As far as extra apps go, Sony has included Movie Creator for making movies from your photos, TrackID which is Sony’s music recognition app, Lifelog for tracking calories and other fitness info, Wisepilot for turn-by-turn navigation, and three Playstation apps – PlayStation, PSN, and PS Video.
The important thing is that everything runs very smoothly. When you first turn on the phone after powering off, there will be a bit of lag for at least a couple of minutes but after that you shouldn’t notice any stutters or crashes. By default, the app opening and closing animations are bumped up to make the overall experience feel very snappy.
|Display||5.2-inch 1080p display|
Qualcomm Snapdragon 810
32GB with microSD
IP65 / IP68, capless USB
LTE (4G), LTE Cat6, UMTS HSPA+ (3G), GSM GPRS/EDGE,
Wi-Fi 802.11 a/b/g/n/ac, Bluetooth 4.1, NFC, A-GPS / Glonass, USB 2.0
Main cam: 23MP cam with Exmor RS sensor, fast autofocus, 4K video capture and output, 23mm wide-angle G Lens, 5x clear image, HDR, ISO 12800 photo / 4000 vide, Steadyshot tech
Android 5.1 Lollipop with Sony UI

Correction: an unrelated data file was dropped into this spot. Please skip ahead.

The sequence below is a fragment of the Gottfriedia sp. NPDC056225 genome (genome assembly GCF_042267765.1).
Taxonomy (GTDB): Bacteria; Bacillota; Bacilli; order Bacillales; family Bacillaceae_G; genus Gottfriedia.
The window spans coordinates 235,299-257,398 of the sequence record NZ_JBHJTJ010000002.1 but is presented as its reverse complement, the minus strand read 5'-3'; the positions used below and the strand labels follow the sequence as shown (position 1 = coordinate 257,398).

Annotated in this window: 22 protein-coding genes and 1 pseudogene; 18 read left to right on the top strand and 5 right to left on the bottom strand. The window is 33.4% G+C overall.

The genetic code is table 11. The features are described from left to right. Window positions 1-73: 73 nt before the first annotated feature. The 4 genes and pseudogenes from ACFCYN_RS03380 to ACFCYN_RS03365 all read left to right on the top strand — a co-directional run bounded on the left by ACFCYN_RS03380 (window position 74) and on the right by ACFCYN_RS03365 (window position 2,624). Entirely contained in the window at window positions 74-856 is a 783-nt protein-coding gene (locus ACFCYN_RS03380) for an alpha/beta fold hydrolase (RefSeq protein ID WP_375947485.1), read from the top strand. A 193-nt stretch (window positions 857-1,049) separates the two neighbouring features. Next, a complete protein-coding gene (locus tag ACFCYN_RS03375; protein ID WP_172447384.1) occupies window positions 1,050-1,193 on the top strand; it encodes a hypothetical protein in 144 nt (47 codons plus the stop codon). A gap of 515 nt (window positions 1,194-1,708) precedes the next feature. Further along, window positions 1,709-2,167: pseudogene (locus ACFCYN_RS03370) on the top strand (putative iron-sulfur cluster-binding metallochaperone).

146mm x 72mm x 7.3mm, 154 grams
Pricing and final thoughts
As is typical with Sony’s flagships, North American launch details are still pretty scarce, though you can get the phone throughout much of Europe and Asia right now. For those in the US, it’s also possible to easily find international versions of the phone through retailers like Amazon for around the $650 mark.
So, is the Sony Xperia Z5 worth picking up over it’s predecessor, the Z3+? Well, there’s really not much new here. There is a fingerprint scanner that works very well. There’s a new and bigger camera sensor, but it doesn’t really make much of a difference. The internals are practically identical. Personally, I don’t think it’s worth upgrading if you already own the Z3+.
That said, if you are upgrading from an older Xperia (Z2 or Z3, etc) or are someone who is simply looking for a reliable, elegant looking phone with an enhanced near-stock Android experience, the Sony Xperia Z5 could be a good choice if you can look past a few shortcomings.
So, there you have it for this in-depth look at the Sony Xperia Z5. What do you think of Sony’s latest flagship? Let us know down in the comments below!